Today is the day we as a country have set aside to honor our military veterans. If you follow along regularly, you may have had an opportunity to read the piece my brother, a combat veteran of the Iraq war, wrote about some of his experiences for Memorial Day 2014. The piece was a powerful tribute to one of his fallen brothers, and it spoke volumes to the true spirit of the American soldier. I asked him if he had anything he’d like to post for Veterans Day, and he asked me to take an excerpt from his blog, The Arclight.
Like a lot of other combat veterans, he has had some trouble re-integrating into civilian life. In an attempt to separate and make sense of as much as he could, he started to write about his experiences. These stories aren’t happy and most of them are really hard to read, but it’s important they be told from the perspective of someone who was there.
It’s easy to sit back and fly a flag a couple of times a year, post nice things of Facebook and have a cookout or a fireworks show, but living with the images these men and women have burned on their souls is something regular folks can’t even begin to comprehend. They experience these memories every day — every single day is Veterans Day for them, and it’s not a celebration. The following is part of one of my brother’s reflections on Baghdad in 2005-’06.
The images are still there in my mind. The person who viewed them isn’t.
In combat, differentiating one day from another becomes a daunting task. They run together, separated by visceral things, as if it was 130 degrees outside that day, or if you remember the particular stench of an area or an image that you can’t ever forget. It was late summer in 2006. This day separated itself from the blur of sweat, dust, fuel and the whine of the Abrams engine early. There were streams of dark blood snaking through the dust and dirt on the streets.
He goes on to tell the story of a horrific day in the “Doura Market.” Reading these things and knowing my little brother lived through it shreds me in ways I can’t explain. I am forever grateful that he lived, but I know parts of him that can’t be seen never made it back to the States.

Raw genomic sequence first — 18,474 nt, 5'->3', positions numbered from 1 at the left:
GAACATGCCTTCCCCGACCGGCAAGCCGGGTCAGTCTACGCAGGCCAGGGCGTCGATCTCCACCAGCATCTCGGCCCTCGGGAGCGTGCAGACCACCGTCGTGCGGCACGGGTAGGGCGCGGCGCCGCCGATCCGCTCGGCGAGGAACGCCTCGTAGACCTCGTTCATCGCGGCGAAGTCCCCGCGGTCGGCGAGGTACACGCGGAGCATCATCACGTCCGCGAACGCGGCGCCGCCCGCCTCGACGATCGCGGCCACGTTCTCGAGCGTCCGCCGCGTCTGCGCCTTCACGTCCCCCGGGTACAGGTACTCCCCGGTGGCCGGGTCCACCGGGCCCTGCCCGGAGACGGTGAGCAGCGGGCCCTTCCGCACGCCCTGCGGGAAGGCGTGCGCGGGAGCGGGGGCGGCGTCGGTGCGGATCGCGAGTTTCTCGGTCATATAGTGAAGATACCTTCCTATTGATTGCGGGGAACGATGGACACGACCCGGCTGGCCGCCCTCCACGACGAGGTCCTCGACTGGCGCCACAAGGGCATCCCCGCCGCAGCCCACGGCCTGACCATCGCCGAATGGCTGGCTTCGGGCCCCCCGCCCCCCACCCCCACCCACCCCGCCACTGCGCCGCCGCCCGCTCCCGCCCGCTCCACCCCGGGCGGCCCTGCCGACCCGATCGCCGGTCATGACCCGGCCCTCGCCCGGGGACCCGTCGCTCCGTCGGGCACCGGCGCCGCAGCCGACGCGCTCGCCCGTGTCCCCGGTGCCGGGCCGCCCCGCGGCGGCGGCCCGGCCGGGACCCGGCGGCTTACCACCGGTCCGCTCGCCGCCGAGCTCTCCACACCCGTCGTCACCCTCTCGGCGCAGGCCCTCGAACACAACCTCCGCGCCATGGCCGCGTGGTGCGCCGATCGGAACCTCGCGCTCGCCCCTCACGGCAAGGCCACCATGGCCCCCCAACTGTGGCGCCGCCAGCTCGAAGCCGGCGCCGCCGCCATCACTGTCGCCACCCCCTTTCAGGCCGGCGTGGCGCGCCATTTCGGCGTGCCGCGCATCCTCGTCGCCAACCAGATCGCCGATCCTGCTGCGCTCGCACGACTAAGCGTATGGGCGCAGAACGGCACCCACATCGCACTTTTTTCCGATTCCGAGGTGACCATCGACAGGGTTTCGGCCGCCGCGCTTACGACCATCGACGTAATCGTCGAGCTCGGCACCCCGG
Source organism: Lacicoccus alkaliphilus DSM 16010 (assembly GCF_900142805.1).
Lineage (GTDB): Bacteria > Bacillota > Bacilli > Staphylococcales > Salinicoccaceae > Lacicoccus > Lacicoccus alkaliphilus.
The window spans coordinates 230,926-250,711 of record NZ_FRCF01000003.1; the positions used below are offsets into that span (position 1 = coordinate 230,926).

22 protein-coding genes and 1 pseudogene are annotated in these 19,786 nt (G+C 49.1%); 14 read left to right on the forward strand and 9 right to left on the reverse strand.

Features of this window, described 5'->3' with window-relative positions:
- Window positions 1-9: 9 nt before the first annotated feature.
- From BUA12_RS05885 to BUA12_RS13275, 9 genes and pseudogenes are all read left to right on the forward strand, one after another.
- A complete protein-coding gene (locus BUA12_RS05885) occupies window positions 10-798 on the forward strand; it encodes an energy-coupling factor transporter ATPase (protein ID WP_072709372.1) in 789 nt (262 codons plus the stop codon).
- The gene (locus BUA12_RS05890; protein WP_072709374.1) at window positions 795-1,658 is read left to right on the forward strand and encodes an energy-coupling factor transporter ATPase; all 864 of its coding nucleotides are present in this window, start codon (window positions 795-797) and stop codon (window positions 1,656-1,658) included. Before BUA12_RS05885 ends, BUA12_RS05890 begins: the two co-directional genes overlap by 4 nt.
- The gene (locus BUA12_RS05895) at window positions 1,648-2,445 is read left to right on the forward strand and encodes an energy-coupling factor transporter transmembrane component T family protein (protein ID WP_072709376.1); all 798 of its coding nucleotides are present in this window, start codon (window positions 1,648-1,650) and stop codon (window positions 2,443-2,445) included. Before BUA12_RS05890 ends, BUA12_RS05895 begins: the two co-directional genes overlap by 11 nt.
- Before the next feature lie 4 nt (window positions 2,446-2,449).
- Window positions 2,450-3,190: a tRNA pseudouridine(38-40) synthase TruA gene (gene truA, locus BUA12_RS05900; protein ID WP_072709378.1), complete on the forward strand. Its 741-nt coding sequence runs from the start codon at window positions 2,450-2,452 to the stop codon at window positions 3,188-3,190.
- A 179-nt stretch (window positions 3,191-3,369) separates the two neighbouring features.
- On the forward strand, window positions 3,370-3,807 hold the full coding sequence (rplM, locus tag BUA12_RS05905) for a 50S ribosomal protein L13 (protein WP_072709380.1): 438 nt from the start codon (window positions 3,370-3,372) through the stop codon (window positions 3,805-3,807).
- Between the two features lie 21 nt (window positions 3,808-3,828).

Innocence remains in men until it is killed. Not the childhood innocence, but the hope that some things just don’t exist. The ignorance of a naiveté we afford ourselves as Americans. I felt like a child who believed so earnestly in Santa Claus, only to catch his parents placing toys late on a Christmas Eve night. I knew evil was there. But I lived behind walls, and I could choose to acknowledge it or I could choose “not be so negative.” I stared it in the eyes this day, and felt its breath on my neck. When that happens to a man, some of what is good in him wilts and dies. It can defeat us. It can turn our heads from light forever. To overcome it is like beating a disease. My battle began that day.
These are the people being marginalized by our government today. These are the folks who have to wait months and years for mental health care and beg and plead for appointments to be seen at Veterans hospitals. These are the people who hand us a big, fat plate of freedom, every single day, and these are the people we honor.
Alan Mentzer (Maddog Trucker), our brother from the road who often comments and posts some very thought-provoking things, wrote up a couple of paragraphs for me about his feelings on Veterans day, and I think it’s the perfect summary for today’s post:
Franklin D. Roosevelt said “I have seen war. I have seen war on land and sea. I have seen blood running from the wounded. I have seen men coughing out their gassed lungs. I have seen the dead in the mud. I have seen cities destroyed. I have seen 200 limping, exhausted men come out of line — the survivors of a regiment of 1,000 that went forward 48 hours before. I have seen children starving. I have seen the agony of mothers and wives. I hate war.”
I have witnessed firsthand the effects of war that burden the heavy hearts of its survivors. I have witnessed good men get trapped in tortured thoughts that forbid them the right to live peacefully amongst so many of us that take our freedoms for granted. I have witnessed a mother and father recognize their fallen son’s name displayed proudly by the Boy Scouts on a flag line as we all stood to block the Westboro Baptist protesters. If ever there was a changing chapter in young man’s life then this was it.
Sometimes it happens without notice and before you realize it you’re standing alone amidst strangers fighting back unexpected tears. I may not have the seen the blood and the mud, but I have seen the scars of pride and pain that paint the faces of our soldiers. I have explored the depths of their sacred thoughts by lending them a listening.
War is not foreign to people like you or me. Everyday is Veterans Day because America cares about its defenders of freedom. We may not always have the honors to say thank you directly, but let it be known our Veterans are not forgotten. Sometimes it’s a quiet whispered word as we approach one of many war-related memorials found throughout the small towns of America. Sometimes it’s through the rumble of motorcycles marching down the freeway and sometimes it’s through proud voices as we stand to sing the Star Spangled Banner.
Sometimes it’s a simple handshake because we would rather shake hands with a soldier than anyone else.
God bless the troops, and God bless America.